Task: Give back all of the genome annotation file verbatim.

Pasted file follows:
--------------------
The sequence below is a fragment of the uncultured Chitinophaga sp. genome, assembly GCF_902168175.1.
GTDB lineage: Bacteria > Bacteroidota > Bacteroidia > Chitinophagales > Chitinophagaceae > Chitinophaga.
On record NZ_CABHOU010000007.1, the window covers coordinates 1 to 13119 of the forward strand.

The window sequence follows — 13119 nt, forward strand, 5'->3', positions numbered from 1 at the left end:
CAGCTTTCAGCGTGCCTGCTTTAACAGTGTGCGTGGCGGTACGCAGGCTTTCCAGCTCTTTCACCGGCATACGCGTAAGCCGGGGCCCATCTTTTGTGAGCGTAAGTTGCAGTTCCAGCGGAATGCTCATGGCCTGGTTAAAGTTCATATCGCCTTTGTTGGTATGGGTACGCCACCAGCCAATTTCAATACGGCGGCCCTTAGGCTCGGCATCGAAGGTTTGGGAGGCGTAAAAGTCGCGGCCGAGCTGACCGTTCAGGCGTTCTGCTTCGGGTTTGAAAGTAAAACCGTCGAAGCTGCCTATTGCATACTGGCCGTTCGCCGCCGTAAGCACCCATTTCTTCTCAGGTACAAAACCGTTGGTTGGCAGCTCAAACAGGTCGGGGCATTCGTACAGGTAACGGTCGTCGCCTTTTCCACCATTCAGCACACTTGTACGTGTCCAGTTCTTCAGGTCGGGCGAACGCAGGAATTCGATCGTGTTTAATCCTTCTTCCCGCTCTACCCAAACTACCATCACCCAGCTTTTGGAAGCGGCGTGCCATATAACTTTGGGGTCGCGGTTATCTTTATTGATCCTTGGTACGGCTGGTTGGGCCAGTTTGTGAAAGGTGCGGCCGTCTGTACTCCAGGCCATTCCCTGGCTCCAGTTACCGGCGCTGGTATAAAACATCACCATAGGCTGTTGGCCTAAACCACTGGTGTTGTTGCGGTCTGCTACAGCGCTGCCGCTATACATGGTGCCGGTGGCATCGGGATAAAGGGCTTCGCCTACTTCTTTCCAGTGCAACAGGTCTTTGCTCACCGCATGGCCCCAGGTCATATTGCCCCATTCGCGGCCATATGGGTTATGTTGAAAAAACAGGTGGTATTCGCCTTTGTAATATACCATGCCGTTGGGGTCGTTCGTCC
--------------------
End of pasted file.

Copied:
The sequence below is a fragment of the uncultured Chitinophaga sp. genome, assembly GCF_902168175.1.
GTDB lineage: Bacteria > Bacteroidota > Bacteroidia > Chitinophagales > Chitinophagaceae > Chitinophaga.
On record NZ_CABHOU010000007.1, the window covers coordinates 1 to 13119 of the forward strand.

The window sequence follows — 13119 nt, forward strand, 5'->3', positions numbered from 1 at the left end:
CAGCTTTCAGCGTGCCTGCTTTAACAGTGTGCGTGGCGGTACGCAGGCTTTCCAGCTCTTTCACCGGCATACGCGTAAGCCGGGGCCCATCTTTTGTGAGCGTAAGTTGCAGTTCCAGCGGAATGCTCATGGCCTGGTTAAAGTTCATATCGCCTTTGTTGGTATGGGTACGCCACCAGCCAATTTCAATACGGCGGCCCTTAGGCTCGGCATCGAAGGTTTGGGAGGCGTAAAAGTCGCGGCCGAGCTGACCGTTCAGGCGTTCTGCTTCGGGTTTGAAAGTAAAACCGTCGAAGCTGCCTATTGCATACTGGCCGTTCGCCGCCGTAAGCACCCATTTCTTCTCAGGTACAAAACCGTTGGTTGGCAGCTCAAACAGGTCGGGGCATTCGTACAGGTAACGGTCGTCGCCTTTTCCACCATTCAGCACACTTGTACGTGTCCAGTTCTTCAGGTCGGGCGAACGCAGGAATTCGATCGTGTTTAATCCTTCTTCCCGCTCTACCCAAACTACCATCACCCAGCTTTTGGAAGCGGCGTGCCATATAACTTTGGGGTCGCGGTTATCTTTATTGATCCTTGGTACGGCTGGTTGGGCCAGTTTGTGAAAGGTGCGGCCGTCTGTACTCCAGGCCATTCCCTGGCTCCAGTTACCGGCGCTGGTATAAAACATCACCATAGGCTGTTGGCCTAAACCACTGGTGTTGTTGCGGTCTGCTACAGCGCTGCCGCTATACATGGTGCCGGTGGCATCGGGATAAAGGGCTTCGCCTACTTCTTTCCAGTGCAACAGGTCTTTGCTCACCGCATGGCCCCAGGTCATATTGCCCCATTCGCGGCCATATGGGTTATGTTGAAAAAACAGGTGGTATTCGCCTTTGTAATATACCATGCCGTTGGGGTCGTTCGTCC